You are probably here because I handed you a card that answers some questions about my gender. Thank you for taking the time to learn more.
If your questions aren’t answered here, feel free to follow up in person or in email.
Why did you hand me your card?
I handed you the card because I wanted to clarify some aspects of my gender that are a common source of confusion.
I did not hand you the card because you did something wrong, or because I have bad feelings towards you.
Why didn’t you just talk to me in person?
First of all, I don’t want your daily activities — or mine — to be derailed by conversations about my gender. So, I gave you a card that has enough information for both of us to get on with our day, and lets you learn more whenever that’s convenient for you.
Second, answering the same questions day-in and day-out is time-consuming and exhausting for me. Answering the common questions in a less-tiring way allows me to be available to answer more in-depth questions in person.
What is your gender?
Let’s put a pin in that question.
Most of the time, when people ask about about my gender, they are really trying to find out which assumptions they can make about me based on my gender. So, let’s talk about gender assumptions first:
What words should I use to refer to you?
In short: with the narrow exception of “he” and ”his”, please do not refer to me using gendered words.
To elaborate: you can refer to me using my name (Iris), the emerging gender-neutral pronouns (they, their), or the usual male pronouns (he, his).
I understand that many people grew up with “they” as a plural pronoun and thus find it difficult to adapt to the emerging use of “they” as a gender-neutral singular pronoun. Because the gender-neutral “they” is not a central part of my gender identity, I don’t insist on it.
(For many other people, ”they” is as much part of their identity as “he” or “she” might be for you; please respect their pronouns as they respect yours.)
You can also refer to me using gender-neutral nouns, such as “person”.
Please do not refer to me using gendered nouns, such as “man”, “guy”, or “dude”.
Please do not refer to me using a title. “Mister” and “sir” do not apply, and no suitable gender-neutral title has gained acceptance yet.
When you refer to a group that I belong to, please do not use phrases that divide the group into two genders, such as “men and women”, “males and females”, or “ladies and gentlemen”; use non-gendered words instead, such as “people”, “colleagues”, or “folks”.
If you are referring to my clothing or accessories, please do not attach gender to them; my skirt and purse are not a “man-skirt” and a “man-purse”.
You do not need to fear offense or embarrassment when using words you consider feminine when referring to something I do or wear. I wear skirts and leggings, I use moisturizer, and I sometimes have hair highlights. Even though all of those are stereotypically feminine, they are also a part of my life.
What should I do if I use the wrong word when talking to you or about you?
Correct yourself and move on. No apology is necessary; the correction itself is a demonstration of good will on your part, for which I am grateful.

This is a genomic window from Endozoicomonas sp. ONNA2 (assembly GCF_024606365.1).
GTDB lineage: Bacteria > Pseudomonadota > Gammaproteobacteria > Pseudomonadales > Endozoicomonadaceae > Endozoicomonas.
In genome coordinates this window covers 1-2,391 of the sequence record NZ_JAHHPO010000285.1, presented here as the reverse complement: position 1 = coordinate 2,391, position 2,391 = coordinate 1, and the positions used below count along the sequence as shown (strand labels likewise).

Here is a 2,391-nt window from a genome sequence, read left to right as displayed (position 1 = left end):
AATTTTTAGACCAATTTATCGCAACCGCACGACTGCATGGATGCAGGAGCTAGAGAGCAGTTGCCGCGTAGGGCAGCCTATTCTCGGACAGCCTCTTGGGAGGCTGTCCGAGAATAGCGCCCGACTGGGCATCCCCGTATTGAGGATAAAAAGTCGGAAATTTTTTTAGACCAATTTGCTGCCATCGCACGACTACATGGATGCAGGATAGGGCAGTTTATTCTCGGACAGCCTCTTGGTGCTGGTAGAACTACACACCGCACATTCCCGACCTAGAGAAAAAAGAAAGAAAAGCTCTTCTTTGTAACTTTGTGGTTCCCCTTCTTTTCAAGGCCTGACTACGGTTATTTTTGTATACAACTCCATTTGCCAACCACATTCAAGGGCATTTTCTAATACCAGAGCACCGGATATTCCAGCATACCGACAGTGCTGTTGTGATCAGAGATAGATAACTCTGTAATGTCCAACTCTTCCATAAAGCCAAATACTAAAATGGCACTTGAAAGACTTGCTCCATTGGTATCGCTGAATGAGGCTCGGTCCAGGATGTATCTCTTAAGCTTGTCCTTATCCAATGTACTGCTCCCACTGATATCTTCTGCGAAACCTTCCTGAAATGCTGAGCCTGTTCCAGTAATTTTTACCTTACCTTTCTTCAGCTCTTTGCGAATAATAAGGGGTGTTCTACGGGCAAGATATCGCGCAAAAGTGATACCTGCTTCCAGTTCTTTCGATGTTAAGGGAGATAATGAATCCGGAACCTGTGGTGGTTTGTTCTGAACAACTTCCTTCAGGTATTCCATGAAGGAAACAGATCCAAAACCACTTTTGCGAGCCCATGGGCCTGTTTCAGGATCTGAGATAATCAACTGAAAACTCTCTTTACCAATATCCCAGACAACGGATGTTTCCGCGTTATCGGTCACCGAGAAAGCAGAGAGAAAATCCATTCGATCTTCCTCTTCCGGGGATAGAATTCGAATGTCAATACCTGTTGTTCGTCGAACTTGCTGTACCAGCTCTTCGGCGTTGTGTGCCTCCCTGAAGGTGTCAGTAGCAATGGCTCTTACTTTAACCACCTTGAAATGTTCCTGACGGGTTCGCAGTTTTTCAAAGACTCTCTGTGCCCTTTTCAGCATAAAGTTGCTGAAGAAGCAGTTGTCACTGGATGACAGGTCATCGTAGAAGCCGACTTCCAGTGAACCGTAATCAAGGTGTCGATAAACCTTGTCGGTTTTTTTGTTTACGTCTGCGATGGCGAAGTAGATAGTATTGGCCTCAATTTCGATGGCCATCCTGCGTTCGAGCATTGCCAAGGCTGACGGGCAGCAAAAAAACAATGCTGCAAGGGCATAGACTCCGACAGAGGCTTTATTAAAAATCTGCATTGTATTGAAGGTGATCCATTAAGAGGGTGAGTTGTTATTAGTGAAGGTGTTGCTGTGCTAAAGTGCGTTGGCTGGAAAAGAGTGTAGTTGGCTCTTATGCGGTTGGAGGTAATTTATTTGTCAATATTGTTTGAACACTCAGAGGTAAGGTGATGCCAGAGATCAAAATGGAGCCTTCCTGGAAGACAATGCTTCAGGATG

What clothing do you wear?
I wear a combination of men’s clothing, traditionally women’s clothing, unisex clothing, and clothing custom-made to fit me.
Please do not ask that I alter my manner of dress because it does not conform to a style conventionally considered to be male or female.
I do welcome feedback; shortage of fashion guidance and role-models is an ongoing challenge for me, and I am happy to hear feedback that is mindful of my gender.
What bathrooms do you use?
I prefer all-gender (unisex) bathrooms.
OK, so, what is your gender?
Language surrounding gender has been changing rapidly in the recent years. Of the currently available words for gender, the most common correct one for me is “non-binary”. Other — less common — ones that would also be correct are “gender non-conforming” and “genderqueer”.
Emerging colloquial variants of “non-binary”, such as “enby”, are fine.
Are you trans?
It depends; language surrounding transgender identities has also been rapidly evolving.
Historically, “trans” used to be short for “transsexual” and, in that sense, it referred only to individuals who had undergone medical treatment (hormone therapy) or surgical treatment (gender-affirming surgery) for gender dysphoria. That sense of “trans” is outdated (on account of not including the full spectrum of transgender experiences), and it does not apply to me.
More recently, “trans” has included all who transitioned (or were transitioning) from male to female or vice versa, whether of not they have undergone medical or surgical interventions. That sense of “trans” is common today, and also does not apply to me.
Currently, “trans” is sometimes expanded to also include those who — like me — transitioned (or are transitioning) from male or female to neither. This use of “trans” is not widespread, but “trans” in that sense does apply to me.
Those three meanings of “trans” describe overlapping-yet-different sets of experiences, and each functions as shorthand both about ones’s journey of personal discovery and exploration, as well as shorthand for one’s experiences of trauma and discrimination.
I think of myself as trans, but whether I refer to myself as trans is highly contextual, because of the potential for both misunderstanding and misappropriation. If you refer to me as “trans” or “transgender”, you won’t be entirely wrong, but you may be misunderstood. Referring to me as “non-binary” (or “gender non-binary”) is preferable.
What should I do if I have more questions?
Ask me! I prefer in-person conversations to email, but if email works better for you, that’s fine.